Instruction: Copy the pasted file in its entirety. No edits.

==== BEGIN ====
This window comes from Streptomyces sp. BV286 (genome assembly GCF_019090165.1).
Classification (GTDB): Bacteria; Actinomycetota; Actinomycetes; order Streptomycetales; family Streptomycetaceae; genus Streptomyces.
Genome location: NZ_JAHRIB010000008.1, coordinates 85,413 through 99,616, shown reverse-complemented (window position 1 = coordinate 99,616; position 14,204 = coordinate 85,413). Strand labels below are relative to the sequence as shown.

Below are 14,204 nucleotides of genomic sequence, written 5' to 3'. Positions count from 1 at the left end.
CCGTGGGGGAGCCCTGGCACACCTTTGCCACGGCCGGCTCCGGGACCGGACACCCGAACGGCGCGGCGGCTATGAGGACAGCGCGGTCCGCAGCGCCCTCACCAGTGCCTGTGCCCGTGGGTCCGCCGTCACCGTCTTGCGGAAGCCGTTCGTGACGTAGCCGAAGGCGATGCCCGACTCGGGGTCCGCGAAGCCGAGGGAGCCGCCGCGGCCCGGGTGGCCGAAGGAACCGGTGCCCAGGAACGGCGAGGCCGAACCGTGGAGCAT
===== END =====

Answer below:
This window comes from Streptomyces sp. BV286 (genome assembly GCF_019090165.1).
Classification (GTDB): Bacteria; Actinomycetota; Actinomycetes; order Streptomycetales; family Streptomycetaceae; genus Streptomyces.
Genome location: NZ_JAHRIB010000008.1, coordinates 85,413 through 99,616, shown reverse-complemented (window position 1 = coordinate 99,616; position 14,204 = coordinate 85,413). Strand labels below are relative to the sequence as shown.

Below are 14,204 nucleotides of genomic sequence, written 5' to 3'. Positions count from 1 at the left end.
CCGTGGGGGAGCCCTGGCACACCTTTGCCACGGCCGGCTCCGGGACCGGACACCCGAACGGCGCGGCGGCTATGAGGACAGCGCGGTCCGCAGCGCCCTCACCAGTGCCTGTGCCCGTGGGTCCGCCGTCACCGTCTTGCGGAAGCCGTTCGTGACGTAGCCGAAGGCGATGCCCGACTCGGGGTCCGCGAAGCCGAGGGAGCCGCCGCGGCCCGGGTGGCCGAAGGAACCGGTGCCCAGGAACGGCGAGGCCGAACCGTGGAGCAT